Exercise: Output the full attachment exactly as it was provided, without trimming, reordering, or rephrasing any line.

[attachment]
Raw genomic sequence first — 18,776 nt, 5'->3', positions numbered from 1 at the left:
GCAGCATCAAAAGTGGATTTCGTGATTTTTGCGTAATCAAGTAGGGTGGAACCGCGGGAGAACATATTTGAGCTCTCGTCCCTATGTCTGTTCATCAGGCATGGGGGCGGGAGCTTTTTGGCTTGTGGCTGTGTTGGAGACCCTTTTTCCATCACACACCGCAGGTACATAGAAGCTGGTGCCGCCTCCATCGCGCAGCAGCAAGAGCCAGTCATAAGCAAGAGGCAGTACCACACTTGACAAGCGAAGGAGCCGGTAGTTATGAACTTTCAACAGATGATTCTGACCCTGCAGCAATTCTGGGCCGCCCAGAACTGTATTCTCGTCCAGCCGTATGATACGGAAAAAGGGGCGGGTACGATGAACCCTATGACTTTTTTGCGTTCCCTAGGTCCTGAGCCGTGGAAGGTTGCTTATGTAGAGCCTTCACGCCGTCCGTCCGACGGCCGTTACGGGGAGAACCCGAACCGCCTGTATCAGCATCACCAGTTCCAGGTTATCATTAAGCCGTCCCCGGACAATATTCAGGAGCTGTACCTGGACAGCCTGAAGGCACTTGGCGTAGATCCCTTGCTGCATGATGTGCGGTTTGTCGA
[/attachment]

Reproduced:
Raw genomic sequence first — 18,776 nt, 5'->3', positions numbered from 1 at the left:
GCAGCATCAAAAGTGGATTTCGTGATTTTTGCGTAATCAAGTAGGGTGGAACCGCGGGAGAACATATTTGAGCTCTCGTCCCTATGTCTGTTCATCAGGCATGGGGGCGGGAGCTTTTTGGCTTGTGGCTGTGTTGGAGACCCTTTTTCCATCACACACCGCAGGTACATAGAAGCTGGTGCCGCCTCCATCGCGCAGCAGCAAGAGCCAGTCATAAGCAAGAGGCAGTACCACACTTGACAAGCGAAGGAGCCGGTAGTTATGAACTTTCAACAGATGATTCTGACCCTGCAGCAATTCTGGGCCGCCCAGAACTGTATTCTCGTCCAGCCGTATGATACGGAAAAAGGGGCGGGTACGATGAACCCTATGACTTTTTTGCGTTCCCTAGGTCCTGAGCCGTGGAAGGTTGCTTATGTAGAGCCTTCACGCCGTCCGTCCGACGGCCGTTACGGGGAGAACCCGAACCGCCTGTATCAGCATCACCAGTTCCAGGTTATCATTAAGCCGTCCCCGGACAATATTCAGGAGCTGTACCTGGACAGCCTGAAGGCACTTGGCGTAGATCCCTTGCTGCATGATGTGCGGTTTGTCGA